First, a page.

Philosophy is central to our author’s argument this week, specifically the distinction between noumena and phenomena. Noumena are abstract ideals or essential concepts; phenomena are manifestations of the noumena that can be perceived with the senses.
If you’ve ever heard of Plato’s cave, this essentially the central element to his illustration. In the cave, people are strapped down to chairs and can only look forward onto a blank wall where shapes move around that are silhouettes of models and puppets that are being backlit by a fire in the rear of the audience. (It’s very similar in design to a modern movie theater, really.) Those models and puppets are of trees and people and animals and every real thing you’d find outside the cave in the real world. But to the people strapped into the chairs in the cave, those shadows of models of real things are all the reality they will ever know. They cannot perceive (or likely conceive) of anything more real than the dancing black blob on a blank wall in front of them. The people-shaped shadows are people as far as they will ever understand. The interactions of the shapes on the wall are the world as they know it.
Now, Plato was making a political point about philosopher kings and who should rule, but the concept became central to Platonic philosophy through the centuries. The shadows are phenomena; they are the perceivable reality. The real trees/people/animals/etc. that the puppets are based on are noumena; they are (to the cave-bound viewer) abstract forms which are unknowable except through the crude translation of the phenomena.
The argument this week about the Tabernacle and the Heavenly throne room is that the Tabernacle is a phenomenal form of the noumenal Heavenly reality. The only way we can understand and conceive of the throne room is through the process of translating it into an object perceivable by the senses. Exodus does this by using acacia wood and precious stones and metals and precise measurements. Revelation does this by using words that conjure visions of clouds and mirrors and jewels and hybrid creatures. It’s no less a phenomenon because it’s a figurative vision; John saw these things, and that means that the vision was a translation of the reality.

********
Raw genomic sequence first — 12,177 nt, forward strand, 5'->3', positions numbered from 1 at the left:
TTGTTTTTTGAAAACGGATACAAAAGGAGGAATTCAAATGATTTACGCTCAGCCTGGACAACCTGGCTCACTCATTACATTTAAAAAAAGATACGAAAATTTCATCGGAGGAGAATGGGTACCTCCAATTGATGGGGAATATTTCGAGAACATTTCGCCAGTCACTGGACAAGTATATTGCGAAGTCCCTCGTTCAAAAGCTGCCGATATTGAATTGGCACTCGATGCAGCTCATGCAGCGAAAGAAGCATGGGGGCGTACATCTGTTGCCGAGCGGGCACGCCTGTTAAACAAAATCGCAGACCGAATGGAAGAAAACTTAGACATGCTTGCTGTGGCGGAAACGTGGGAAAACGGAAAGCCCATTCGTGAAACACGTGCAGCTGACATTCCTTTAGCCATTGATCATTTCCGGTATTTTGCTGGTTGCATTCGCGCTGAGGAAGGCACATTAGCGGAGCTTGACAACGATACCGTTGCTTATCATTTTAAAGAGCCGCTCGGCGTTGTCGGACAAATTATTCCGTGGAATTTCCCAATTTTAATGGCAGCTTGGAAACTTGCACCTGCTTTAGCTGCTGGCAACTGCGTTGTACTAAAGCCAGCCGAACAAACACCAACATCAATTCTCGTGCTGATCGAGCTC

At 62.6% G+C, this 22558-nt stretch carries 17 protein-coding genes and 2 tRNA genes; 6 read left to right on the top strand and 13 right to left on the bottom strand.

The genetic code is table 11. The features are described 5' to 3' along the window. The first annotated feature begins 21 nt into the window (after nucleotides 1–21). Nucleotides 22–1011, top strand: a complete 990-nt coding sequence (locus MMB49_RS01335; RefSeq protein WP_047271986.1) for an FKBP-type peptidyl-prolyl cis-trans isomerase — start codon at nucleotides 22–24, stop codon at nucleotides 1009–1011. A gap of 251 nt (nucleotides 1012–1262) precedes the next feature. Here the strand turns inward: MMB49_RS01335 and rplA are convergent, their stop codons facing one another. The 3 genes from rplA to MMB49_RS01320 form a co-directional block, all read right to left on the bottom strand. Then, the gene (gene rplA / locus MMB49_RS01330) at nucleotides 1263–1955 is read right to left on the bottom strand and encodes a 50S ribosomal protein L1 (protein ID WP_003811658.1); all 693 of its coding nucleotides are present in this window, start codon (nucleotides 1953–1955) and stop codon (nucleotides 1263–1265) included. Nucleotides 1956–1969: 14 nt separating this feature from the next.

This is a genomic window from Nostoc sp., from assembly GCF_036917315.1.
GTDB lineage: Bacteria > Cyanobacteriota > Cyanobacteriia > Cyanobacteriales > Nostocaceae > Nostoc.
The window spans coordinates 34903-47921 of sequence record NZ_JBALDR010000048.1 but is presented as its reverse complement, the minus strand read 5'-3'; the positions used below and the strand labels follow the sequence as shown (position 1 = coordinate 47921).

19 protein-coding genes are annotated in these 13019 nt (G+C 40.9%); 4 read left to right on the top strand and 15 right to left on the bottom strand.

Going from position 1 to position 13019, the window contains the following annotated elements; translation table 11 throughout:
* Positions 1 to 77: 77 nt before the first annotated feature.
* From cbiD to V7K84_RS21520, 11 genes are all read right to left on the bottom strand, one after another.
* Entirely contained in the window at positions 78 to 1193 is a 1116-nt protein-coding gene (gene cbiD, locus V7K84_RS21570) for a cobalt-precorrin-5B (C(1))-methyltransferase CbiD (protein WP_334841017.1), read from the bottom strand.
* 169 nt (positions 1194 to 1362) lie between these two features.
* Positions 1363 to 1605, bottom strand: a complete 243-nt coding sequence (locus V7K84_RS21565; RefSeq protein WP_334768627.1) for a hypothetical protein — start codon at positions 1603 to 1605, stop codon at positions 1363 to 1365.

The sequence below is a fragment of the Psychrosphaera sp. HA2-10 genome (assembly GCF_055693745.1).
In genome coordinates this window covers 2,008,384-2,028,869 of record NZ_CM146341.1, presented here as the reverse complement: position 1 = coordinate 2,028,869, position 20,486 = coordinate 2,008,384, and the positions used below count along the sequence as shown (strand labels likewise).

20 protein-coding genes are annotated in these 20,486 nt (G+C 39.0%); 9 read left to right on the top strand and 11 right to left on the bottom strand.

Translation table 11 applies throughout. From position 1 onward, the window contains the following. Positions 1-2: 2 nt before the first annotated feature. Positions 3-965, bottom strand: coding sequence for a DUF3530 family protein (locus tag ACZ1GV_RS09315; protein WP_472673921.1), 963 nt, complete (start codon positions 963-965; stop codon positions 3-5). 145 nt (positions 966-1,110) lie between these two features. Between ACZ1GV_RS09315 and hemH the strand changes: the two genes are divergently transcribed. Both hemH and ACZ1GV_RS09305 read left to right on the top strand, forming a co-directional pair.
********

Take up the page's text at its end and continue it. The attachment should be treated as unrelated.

It follows that a noumenon such as God’s dwelling place would be superior in every way to any phenomenon that is a translation. For something as pure as God and Heaven, any translation is going to imply a degree of corruption. What our author is saying in Hebrews is that the Levitical priesthood and the rituals and sacrifices of the Old Covenant are corrupted phenomena that imperfectly represent the Heavenly reality of atonement and justification and communion with God.
The one time noumenon and phenomenon have been united is in the person of Jesus Christ. Jesus was not corrupted by the Incarnation, but He was perceivable to the human senses. Jesus, and the Kingdom He inaugurates, is a meeting point between noumena and phenomena, between Heaven and Earth, between eternity and creation. As such, He is far superior to the Old Covenant of which He is the culmination, the Old Covenant that points (however imperfectly and corruptly translated) to Him.